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Cason testifies on trust fund accounting limits
THURSDAY, JUNE 5, 2003

The Bush administration's plan to account for the Indian trust fund is far from "perfect," a top Department of Interior official said in federal court on Wednesday.

Associate Deputy Secretary Jim Cason is the first government official to testify in the ongoing trial, which is taking place in Washington, D.C. He acknowledged the department may end up spending more than an estimated $335 million over five years to account for the trust fund.

"This will not be a perfect process," he said. "We know there will be warts on it."

But Cason refused to concede that the limits Secretary of Interior Gale Norton imposed on the project will not fulfill the government's fiduciary obligations to Indian beneficiaries. He testified that "lawyers" and "accountants" advised the department that its plan will pass muster.

"He doesn't have to answer that," interjected U.S. District Judge Royce Lamberth, when Cason was questioned about the limits. "It's what the lawyers told him."

In January, Norton submitted to the court a proposal she contends will verify "substantially accurate" balances in the Individual Indian Money (IIM) trust fund accounts. She has said, in testimony to Congress, that it will resolve doubts of the department's management of the system.

But the plan includes a number of restrictions on who will receive an accounting. For example, although the department acknowledges there have been at least 700,000 American Indians who have been part of the trust since its inception in 1887, fewer than half of those living will be covered.

"I think that term has more than one possible interpretation," Cason said, when asked to explain whether plan will apply to all "past and present" Indian account holders.

Cason also said the government doesn't have to verify the land holdings, or corpus, of the trust. The department holds 11 million acres in trust for individual Indians but there has been no complete and accurate survey of the estate since 1887.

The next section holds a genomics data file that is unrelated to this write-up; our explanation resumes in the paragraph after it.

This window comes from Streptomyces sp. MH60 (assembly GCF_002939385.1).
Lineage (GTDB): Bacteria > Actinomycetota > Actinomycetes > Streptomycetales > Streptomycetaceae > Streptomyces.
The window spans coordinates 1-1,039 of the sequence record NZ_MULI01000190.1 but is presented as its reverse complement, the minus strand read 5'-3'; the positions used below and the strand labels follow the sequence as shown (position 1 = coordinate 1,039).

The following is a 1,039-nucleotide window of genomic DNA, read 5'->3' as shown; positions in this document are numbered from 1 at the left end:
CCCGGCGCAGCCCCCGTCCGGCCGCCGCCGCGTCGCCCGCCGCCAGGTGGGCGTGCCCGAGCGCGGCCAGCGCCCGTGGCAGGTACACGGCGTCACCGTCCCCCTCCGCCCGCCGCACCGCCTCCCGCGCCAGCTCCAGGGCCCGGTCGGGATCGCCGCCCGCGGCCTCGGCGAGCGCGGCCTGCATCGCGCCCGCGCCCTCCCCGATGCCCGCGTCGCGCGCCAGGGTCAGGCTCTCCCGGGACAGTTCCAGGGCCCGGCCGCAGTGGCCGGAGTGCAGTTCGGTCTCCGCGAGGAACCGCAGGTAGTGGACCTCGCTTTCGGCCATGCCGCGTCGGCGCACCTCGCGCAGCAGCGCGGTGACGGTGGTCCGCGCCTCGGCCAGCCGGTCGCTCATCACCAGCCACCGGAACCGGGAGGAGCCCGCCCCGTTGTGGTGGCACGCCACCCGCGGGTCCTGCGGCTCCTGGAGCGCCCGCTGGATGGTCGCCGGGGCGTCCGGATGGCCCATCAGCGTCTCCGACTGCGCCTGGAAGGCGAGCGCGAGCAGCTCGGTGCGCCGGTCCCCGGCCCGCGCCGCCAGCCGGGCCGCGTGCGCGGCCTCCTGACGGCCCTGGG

A preliminary survey of selected parcels by the Interior showed error rates of up to 20 percent, which could affect how much Indian beneficiaries are paid for activity occurring on their lands. Cason testified that such inaccuracies don't matter.

"What we've been asked to do is provide an accounting for 'all funds,'" he told the court, drawing a distinction between money derived from the corpus and the corpus itself.

Cason further said that "attorneys and accountants" told the department it was acceptable to limit the accounting to those Indian beneficiaries whose accounts were open as of 1994, the year the American Indian Trust Reform Act was passed. The D.C. Circuit Court of Appeals, in February 2001, unanimously ruled that the law did not create the trust relationship but simply affirmed it.

"I believe the plan," he testified, "is one that is designed for the department to do the best it can do."

Cason said he expects the department to receive further "guidance" from the courts about its duties. Lamberth, in a ruling before the trial begin May 1, affirmed the right of Indian beneficiaries to an accounting pre-1985. The government had asserted a six-year statute of limitations.

The trial continues today with Cason to resume his testimony.

Relevant Links:
Indian Trust: Cobell v. Norton - http://www.indiantrust.com
Cobell v. Norton, Department of Justice - http://www.usdoj.gov/civil/cases/cobell/index.htm
Indian Trust, Department of Interior - http://www.doi.gov/indiantrust

Related Stories:
Swimmer testimony to come at end of Cobell trial (6/5)
Cason to take stand in Indian trust fund trial (6/4)
Indian trust standards debated (6/3)
Suit aims to halt reorganization (6/3)
Norton starts defense in trust fund trial (6/2)
Cobell welcomes a settlement to trust case (5/29)
Lamberth criticizes interference with trust fund case (05/22)
Trial in Cobell trust fund case kicks off (05/02)
Bush reform plans debated in trust fund trial (05/02)
Cobell v. Norton Recap: Day 1 of Trial 1.5 (05/02)
Court tackles trust accounting and reform plans (05/01)
Judge affirms full IIM accounting (4/29)

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